Carla Jaggi has made her dream a reality, and turned her passion into her profession. As a mountain guide, she spends her days exploring the Swiss Alps and discovering new terrain around the world. We interview the 27-year-old about her motivation and her belief in herself.
Absolutely! I took to skis at the age of three, and went on climbing trips with my parents. I wasn’t so fussed about hiking at first – it was something that came later; but when it did, it hit me big time (laughs).
At the age of 15, I decided on a commercial apprenticeship in a notary’s office. But very soon I realized that an office job wouldn’t be right for me in the long run. After my training I did a lot of traveling in South America. When I’d had enough of traveling, I decided to become a mountain guide. I was 19 by that time, and began systematically preparing myself for this challenging training course – which I started aged 23.
Yes, totally. At one point I got ill during a module. I had a nasty stomach bug, and couldn’t eat for five days. This took its toll on my body; but thankfully my head took over, and I didn’t throw in the towel. I kept on telling myself: You can do it! It’s amazing what you can achieve if you’ve got the willpower. The sheer enjoyment of being in the mountains, as well the support from my fellow students and teacher, also gave me the motivation to carry on.
When I introduce myself to guests or new acquaintances as a “mountain guide”, most people are surprised – but in a positive way. I don’t blame them for being surprised: Most mountain guides are older than me and tend to sport a beard! (laughs). But because mountain guiding in Switzerland is a protected profession requiring federal certification, most people know I've done exactly the same training as my male colleagues.
“In difficult moments, I take a deep breath and remember how far I’ve come; I think about everything I’ve learned – plus the fact that I did it all by myself. That gives me the confidence to believe in myself.”
No, not at all! In neighboring countries like Germany, France and Italy, things are pretty similar to Switzerland in terms of the number of women in my profession. I think it comes from the fact that it’s a physically challenging job; plus, it wasn’t until much later on that women started to become recognized as “mountaineers”. Indeed, women weren’t accepted as full members of the Swiss Alpine Club until 1980. Things were no different when it came to training as a mountain guide: the thinking was that only people in the military should train as mountain guides – which, of course, excluded women.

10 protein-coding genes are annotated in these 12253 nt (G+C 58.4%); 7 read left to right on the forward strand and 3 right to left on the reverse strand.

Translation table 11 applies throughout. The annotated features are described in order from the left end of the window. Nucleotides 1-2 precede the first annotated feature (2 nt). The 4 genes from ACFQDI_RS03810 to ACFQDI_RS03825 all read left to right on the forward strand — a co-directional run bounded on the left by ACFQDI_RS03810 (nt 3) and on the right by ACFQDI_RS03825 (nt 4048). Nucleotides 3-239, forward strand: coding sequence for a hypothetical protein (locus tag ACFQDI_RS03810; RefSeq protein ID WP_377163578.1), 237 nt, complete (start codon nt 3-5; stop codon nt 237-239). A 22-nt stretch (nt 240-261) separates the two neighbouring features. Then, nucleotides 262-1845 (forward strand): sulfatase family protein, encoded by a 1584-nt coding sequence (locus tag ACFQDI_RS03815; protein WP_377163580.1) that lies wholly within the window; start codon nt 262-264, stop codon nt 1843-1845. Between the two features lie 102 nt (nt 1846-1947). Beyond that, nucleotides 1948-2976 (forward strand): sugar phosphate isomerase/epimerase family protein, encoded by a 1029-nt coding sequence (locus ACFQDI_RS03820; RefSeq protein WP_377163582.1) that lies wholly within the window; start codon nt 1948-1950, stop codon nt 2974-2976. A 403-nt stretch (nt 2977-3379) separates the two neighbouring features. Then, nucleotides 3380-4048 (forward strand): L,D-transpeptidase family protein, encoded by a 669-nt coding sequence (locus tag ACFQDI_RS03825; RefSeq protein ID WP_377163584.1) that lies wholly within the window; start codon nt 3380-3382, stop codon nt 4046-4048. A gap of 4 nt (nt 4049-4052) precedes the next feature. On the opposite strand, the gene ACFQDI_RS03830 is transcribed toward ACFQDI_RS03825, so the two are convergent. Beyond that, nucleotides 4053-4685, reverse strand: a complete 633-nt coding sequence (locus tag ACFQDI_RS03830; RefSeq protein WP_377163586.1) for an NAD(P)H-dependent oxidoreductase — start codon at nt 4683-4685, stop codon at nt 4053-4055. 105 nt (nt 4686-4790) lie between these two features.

I think the basis has been laid for more women to train as mountain guides. It’s a challenging job, and I don’t think it would be right for women to be given easier exam conditions than men. At the end of the day, women mountain guides have the same job to do as men. It's primarily a question of people accepting the fact that a woman can work as a mountain guide.
My passion for the profession stems mainly from my love of the mountains and of being among people. On my tours, the emphasis is more on the group experience rather than on the name of a particular peak or its difficulty level. I get a huge amount of pleasure out of seeing people explore their limits, overcoming challenges and having great conversations. At the end of a hard season, it’s an incredible feeling to be able to say that, yes, I did actually choose the right profession!
Even I am sometimes overcome by doubts about whether I can meet a particular challenge. The fact is, I have to bear a lot of responsibility as far as my guests are concerned. In those moments, I take a deep breath and remember how far I’ve come; I think about everything I’ve learned – plus the fact that I did it all by myself. That gives me the confidence to believe in myself. It enables me to have a clear head when tackling a difficult task.